NOTE to self: Read the entire recipe before making promises to family and friends there will be homemade bread for dinner.
This week’s Tuesdays With Dorie recipe is an absolutely perfect bread to make in the fall. Pumpkin, not only flavors this yeast bread, but adds a beautiful orange-y fall color too! The raisins and cranberries give a surprise sweetness while the walnuts add a crunchy texture.
When I first read the title and few lines of the recipe I was less-than-excited about the recipe. I am not a big fruit-in-the-bread fan. BUT, I adore pumpkin and that was enough to hold my interest. From the recipe title I thought it was a “quick bread” — you know, mix and go. On the day set aside for baking this bread I announced to the family “we will have fresh bread for dinner.” About 1 p.m. I set out to make the bread. Reading through the recipe I quickly saw the error of my ways. Ways – as in plural.
- 3 small bread pans. Oops, only full-size pans in my arsenal of baking dishes. Will a muffin tin do?
- Fresh cranberries. Oops, Craisins will have to do.
- Refrigerate overnight. Oops, my bad.
What should I do? Make the bread, put it in the refrigerator and bake it tomorrow? Explain to family there will be NO fresh bread tonight?
I am usually better organized than this. But, Tuesday is coming, I need to get this bread done, take some pictures, write some words. There you have it.
First decision – make the bread, skip the refrigerator part. I started with creaming the butter and sugar, adding in pumpkin. Pretty.
Second decision – Craisins to substitute for fresh cranberries, mixed with plumped up raisins (I set them in a little warm water for a few minutes.) Very pretty.
Bloom the yeast – the little bubbles show this yeast is active and healthy and ready to do its job!
Once I mixed in the dry ingredients I kneaded it in my Kitchen Aid for 10 minutes. The recipe said 10 to 15 minutes and at 10 the dough was perfect. I added the fruit and nuts and let the dough rise until double, which was about 2 hours. At this point it should have gone in the refrigerator for overnight.
Third decision – use large muffin tin to make each roll. I still had enough dough left over to form into a mound and bake in a little 6″ round cake pan. The rolls took 25 minutes at 350 degrees. I did the “200 degree F.” test and they were done perfectly. The 6″ round bread took 30 minutes.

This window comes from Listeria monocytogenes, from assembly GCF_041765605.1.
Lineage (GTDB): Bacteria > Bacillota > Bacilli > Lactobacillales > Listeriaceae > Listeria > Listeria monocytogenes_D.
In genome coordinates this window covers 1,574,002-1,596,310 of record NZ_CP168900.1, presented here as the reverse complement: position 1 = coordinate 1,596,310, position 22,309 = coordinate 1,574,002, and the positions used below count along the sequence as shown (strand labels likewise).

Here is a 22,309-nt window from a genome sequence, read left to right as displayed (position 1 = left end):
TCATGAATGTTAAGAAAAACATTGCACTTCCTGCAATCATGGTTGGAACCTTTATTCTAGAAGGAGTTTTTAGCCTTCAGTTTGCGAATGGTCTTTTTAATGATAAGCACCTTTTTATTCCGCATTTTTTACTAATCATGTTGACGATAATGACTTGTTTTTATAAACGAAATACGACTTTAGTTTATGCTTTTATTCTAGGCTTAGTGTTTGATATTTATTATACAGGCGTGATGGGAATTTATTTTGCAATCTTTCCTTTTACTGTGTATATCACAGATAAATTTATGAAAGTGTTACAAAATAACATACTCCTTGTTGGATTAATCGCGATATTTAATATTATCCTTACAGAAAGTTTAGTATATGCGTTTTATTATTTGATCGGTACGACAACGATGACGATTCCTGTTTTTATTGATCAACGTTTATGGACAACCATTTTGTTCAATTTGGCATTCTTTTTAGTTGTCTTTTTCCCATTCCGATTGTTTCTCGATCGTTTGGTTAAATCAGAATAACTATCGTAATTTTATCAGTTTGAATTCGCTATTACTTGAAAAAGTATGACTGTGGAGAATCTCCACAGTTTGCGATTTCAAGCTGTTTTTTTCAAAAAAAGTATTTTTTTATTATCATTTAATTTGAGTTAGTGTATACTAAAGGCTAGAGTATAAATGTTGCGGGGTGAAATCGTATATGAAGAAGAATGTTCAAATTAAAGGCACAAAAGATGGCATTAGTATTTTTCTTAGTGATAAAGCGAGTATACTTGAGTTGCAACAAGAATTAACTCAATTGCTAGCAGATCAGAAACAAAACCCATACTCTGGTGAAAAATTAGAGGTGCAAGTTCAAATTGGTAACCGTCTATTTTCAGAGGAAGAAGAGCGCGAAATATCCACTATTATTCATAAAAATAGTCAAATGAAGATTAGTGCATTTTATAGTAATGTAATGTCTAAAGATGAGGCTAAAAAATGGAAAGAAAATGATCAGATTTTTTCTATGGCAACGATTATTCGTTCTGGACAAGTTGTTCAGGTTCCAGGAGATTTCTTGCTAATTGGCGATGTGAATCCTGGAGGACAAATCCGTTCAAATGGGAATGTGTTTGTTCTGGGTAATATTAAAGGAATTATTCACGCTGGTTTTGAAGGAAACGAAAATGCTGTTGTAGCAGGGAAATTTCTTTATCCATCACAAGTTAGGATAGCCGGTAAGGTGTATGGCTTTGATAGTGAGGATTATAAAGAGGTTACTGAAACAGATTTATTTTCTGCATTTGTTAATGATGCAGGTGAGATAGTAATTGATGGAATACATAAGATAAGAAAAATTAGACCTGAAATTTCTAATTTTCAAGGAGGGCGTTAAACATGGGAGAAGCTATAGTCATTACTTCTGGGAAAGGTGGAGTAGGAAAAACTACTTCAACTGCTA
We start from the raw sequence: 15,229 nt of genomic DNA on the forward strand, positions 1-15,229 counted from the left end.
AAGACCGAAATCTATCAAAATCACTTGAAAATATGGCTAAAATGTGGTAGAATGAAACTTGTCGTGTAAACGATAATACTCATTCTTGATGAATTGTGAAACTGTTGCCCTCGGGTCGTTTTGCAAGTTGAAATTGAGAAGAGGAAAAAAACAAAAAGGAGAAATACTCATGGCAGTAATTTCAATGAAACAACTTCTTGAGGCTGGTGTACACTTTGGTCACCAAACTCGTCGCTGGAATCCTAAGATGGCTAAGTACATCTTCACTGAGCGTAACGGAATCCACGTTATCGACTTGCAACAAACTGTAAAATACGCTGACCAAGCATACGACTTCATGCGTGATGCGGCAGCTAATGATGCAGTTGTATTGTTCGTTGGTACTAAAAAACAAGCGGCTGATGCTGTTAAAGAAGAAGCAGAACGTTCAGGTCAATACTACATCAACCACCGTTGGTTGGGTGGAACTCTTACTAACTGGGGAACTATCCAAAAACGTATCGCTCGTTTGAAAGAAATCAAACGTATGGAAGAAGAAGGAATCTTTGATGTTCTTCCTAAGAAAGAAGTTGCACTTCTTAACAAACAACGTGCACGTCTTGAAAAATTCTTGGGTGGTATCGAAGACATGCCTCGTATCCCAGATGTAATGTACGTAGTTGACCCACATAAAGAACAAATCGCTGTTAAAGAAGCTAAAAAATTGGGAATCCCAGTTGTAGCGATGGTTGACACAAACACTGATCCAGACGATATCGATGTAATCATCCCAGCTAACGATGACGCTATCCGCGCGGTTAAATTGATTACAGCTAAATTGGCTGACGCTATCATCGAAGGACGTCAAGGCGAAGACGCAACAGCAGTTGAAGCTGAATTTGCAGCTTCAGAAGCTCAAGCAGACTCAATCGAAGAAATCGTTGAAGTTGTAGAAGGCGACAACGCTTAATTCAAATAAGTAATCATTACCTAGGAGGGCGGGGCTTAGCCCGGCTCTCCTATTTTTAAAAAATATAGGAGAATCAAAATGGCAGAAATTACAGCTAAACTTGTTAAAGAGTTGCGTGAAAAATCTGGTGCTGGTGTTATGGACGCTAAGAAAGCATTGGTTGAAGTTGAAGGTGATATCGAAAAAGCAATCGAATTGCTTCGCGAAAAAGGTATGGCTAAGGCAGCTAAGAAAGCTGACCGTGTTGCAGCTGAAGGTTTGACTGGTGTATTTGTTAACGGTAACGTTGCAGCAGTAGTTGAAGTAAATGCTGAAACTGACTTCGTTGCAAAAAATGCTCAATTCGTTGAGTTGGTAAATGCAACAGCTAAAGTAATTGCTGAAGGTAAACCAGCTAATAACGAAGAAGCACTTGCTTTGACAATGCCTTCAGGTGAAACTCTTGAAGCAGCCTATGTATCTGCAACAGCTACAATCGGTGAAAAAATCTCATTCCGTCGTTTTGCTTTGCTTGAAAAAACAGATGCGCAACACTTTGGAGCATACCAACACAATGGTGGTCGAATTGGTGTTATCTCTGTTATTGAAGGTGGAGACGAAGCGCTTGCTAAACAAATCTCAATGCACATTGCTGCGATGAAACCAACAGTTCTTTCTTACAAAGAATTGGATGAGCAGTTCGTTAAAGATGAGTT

Isn’t this just the cutest? Oh but wait … there’s more!
Pumpkin + Yeast + fruits + nuts = A surprisingly sweet, yeasty flavor with outstanding texture and a wonderful crumb that comes from just the right hydration with careful handling of the dough. Oh, what about the rolls you ask?
Yeah! I just discovered another keeper bread recipe. The Chief says it reminds him of a fall version of a hot cross bun. My sous-chef dish-washing mom (who has finally returned home) loves the color and flavor the pumpkin adds. Me? I just love bread that really surprises me … and this is just such a bread. I highly recommend making it in little round loaves or a muffin tin These rolls would be a stunning addition to any holiday table. I can’t imagine these rolls can be any better with the overnight “refrigeration” but next time I make them I will start early, refrigerate, and see if there is any difference.
My thanks to Contributing Baker, Steve Sullivan,
who appeared with Julia Child on her PBS show Baking With Julia. “In her classic program Baking with Julia, Julia Child shared the kitchen with some of the most well-known and respected chefs of our time. She believed in watching and learning from practiced chefs, gathering ideas from what they demonstrate, and adapting them to our own home kitchens.” To learn more about the master chefs and their unique contributions to American cooking , click HERE .
Thanks also goes out to this week’s host Rebecca at This Bountiful Backyard. At her website you will find the recipe for Cranberry-Walnut Pumpkin Loaves. You will be glad you did!
Thank you to Dorie Greenspan for writing this book and ultimately bringing yet another great recipe into my kitchen. Blessings, Catherine